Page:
Winona State University's Newspaper since 1919

The Winonan

Winona State University's Newspaper since 1919

The Winonan

Winona State University's Newspaper since 1919

The Winonan


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The Silent but Deadly Curse of not being a Nursing or Education Major

Karalyn Kolstad
Phelps Hall, built in 1909, is home to Mass Communications and Psychology.

“Students can just find new majors” was allegedly uttered by Provost Newton, according to an anonymous liberal arts department chair. A meeting was held on Oct. 17, 2023 with the chairs of the Liberal Arts department. Provost Newton was invited, attended the meeting and answered questions that the chair members had.

The same anonymous chair as before stated that the provost spoke freely to them and said that due to budgetary restrictions, some liberal arts majors may be deleted. When asked about this, the provost said that these allegations are “moot” and that major deletion is “unlikely.”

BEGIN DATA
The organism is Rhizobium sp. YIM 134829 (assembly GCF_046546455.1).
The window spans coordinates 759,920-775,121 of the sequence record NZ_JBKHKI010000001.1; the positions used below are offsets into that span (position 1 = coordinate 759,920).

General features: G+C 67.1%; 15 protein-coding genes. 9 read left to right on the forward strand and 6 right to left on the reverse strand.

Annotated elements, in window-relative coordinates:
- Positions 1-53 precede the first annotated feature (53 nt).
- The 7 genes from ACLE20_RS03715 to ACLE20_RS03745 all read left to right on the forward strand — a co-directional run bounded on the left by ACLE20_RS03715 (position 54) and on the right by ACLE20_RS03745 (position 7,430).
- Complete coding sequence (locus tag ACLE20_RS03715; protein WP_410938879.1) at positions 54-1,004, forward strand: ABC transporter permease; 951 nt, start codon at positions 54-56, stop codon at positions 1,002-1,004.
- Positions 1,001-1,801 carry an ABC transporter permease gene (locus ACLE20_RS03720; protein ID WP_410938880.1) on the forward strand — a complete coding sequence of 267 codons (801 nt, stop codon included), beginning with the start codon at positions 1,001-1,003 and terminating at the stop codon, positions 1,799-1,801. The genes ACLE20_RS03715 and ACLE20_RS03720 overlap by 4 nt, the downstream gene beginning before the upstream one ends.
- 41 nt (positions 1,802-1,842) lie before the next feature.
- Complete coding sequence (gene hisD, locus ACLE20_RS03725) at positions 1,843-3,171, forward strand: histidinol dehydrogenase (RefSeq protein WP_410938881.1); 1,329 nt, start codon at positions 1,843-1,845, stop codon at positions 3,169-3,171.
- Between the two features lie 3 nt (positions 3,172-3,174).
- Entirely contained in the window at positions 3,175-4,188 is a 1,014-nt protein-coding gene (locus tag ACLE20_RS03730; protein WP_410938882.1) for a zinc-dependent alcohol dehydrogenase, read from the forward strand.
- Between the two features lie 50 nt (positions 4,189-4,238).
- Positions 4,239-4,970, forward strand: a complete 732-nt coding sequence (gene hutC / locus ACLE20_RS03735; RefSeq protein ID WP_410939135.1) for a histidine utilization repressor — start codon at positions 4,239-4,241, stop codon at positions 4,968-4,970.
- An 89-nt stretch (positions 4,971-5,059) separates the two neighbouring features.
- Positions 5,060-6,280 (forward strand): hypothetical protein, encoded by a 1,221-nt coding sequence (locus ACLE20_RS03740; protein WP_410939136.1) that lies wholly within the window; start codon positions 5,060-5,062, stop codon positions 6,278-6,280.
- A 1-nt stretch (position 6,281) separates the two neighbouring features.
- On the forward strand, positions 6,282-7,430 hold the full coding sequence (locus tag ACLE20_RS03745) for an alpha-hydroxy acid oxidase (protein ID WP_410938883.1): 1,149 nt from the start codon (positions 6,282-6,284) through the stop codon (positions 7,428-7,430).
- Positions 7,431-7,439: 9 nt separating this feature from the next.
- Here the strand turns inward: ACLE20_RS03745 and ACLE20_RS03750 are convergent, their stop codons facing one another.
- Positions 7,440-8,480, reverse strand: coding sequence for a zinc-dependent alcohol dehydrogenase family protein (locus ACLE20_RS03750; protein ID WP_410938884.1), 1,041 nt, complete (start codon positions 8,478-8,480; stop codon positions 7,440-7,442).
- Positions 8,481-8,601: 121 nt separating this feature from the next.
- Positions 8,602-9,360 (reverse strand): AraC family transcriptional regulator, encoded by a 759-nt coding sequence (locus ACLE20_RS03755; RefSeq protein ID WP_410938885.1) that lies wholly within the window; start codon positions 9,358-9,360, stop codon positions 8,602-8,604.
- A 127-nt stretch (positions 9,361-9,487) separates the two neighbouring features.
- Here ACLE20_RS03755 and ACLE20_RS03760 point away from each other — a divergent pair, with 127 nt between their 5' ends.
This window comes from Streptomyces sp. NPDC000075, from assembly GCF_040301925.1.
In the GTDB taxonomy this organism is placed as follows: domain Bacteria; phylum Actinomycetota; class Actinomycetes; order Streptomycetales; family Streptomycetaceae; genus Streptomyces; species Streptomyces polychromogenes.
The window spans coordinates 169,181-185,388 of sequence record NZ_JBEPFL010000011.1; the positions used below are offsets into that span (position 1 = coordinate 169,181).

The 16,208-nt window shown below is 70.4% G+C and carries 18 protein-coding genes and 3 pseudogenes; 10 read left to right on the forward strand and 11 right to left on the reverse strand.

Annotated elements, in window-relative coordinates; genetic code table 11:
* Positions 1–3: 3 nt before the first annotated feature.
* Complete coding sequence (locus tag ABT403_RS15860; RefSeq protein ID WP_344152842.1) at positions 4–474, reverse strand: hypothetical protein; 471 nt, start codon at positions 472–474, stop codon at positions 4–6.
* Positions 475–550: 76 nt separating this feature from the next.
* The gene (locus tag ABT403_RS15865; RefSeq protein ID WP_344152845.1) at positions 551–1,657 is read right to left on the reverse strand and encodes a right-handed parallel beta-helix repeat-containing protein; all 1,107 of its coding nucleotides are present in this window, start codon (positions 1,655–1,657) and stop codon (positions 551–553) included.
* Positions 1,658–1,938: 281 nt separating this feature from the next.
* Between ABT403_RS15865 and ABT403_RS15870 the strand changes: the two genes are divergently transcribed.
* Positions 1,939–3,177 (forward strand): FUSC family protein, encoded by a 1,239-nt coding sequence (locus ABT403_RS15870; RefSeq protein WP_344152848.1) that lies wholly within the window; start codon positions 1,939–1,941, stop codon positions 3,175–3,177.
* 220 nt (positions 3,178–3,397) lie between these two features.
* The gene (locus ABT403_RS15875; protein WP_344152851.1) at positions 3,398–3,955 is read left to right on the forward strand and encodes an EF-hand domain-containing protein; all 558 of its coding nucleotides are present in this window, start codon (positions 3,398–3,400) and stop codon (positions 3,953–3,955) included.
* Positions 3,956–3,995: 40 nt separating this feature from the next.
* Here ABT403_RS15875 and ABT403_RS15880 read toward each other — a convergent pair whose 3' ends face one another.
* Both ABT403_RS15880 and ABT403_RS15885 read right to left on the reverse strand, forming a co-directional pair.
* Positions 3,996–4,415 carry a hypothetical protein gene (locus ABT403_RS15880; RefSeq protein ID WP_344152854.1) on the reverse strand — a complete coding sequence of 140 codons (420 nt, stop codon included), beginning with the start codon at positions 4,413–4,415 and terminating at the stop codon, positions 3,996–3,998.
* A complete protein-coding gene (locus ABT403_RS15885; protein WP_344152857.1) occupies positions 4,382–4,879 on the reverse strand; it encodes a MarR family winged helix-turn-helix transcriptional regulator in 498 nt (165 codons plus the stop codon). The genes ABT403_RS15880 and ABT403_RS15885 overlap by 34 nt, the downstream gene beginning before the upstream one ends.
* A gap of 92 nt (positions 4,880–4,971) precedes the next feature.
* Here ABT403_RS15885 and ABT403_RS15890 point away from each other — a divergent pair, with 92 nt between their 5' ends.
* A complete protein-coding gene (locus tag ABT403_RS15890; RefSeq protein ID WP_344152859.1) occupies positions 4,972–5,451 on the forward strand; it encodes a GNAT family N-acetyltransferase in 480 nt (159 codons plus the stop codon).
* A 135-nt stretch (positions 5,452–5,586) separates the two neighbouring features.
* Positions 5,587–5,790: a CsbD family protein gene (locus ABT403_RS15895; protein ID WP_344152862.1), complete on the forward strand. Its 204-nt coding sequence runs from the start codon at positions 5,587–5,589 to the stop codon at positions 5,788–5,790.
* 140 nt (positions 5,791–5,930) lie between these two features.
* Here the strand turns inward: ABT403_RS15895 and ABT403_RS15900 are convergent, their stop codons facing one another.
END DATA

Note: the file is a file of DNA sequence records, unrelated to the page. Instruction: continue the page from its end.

“While all of us are addressing solutions to budgetary shortfalls as a campus, we are committed to working in partnership with faculty through the shared governance process,” Newton said. “I also think it’s important for students to know that any such decisions would be approached in a way that prioritizes our students’ learning experience and outcomes.”

Program deletion, although possibly not a future issue, has been an experience of budget reduction since 2019. Programs such as the Journalism major and the English graduate program have dissipated since the COVID-19 pandemic. Along with this, many faculty members have not been replaced in the Liberal Arts department, which does not parallel other colleges at this school that have had recent replacements.

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But this college sidelining does not come blindly, as the undergraduate enrollment numbers of each college since 2020 have drastically decreased, but the negative outlier is clear: The College of Liberal Arts.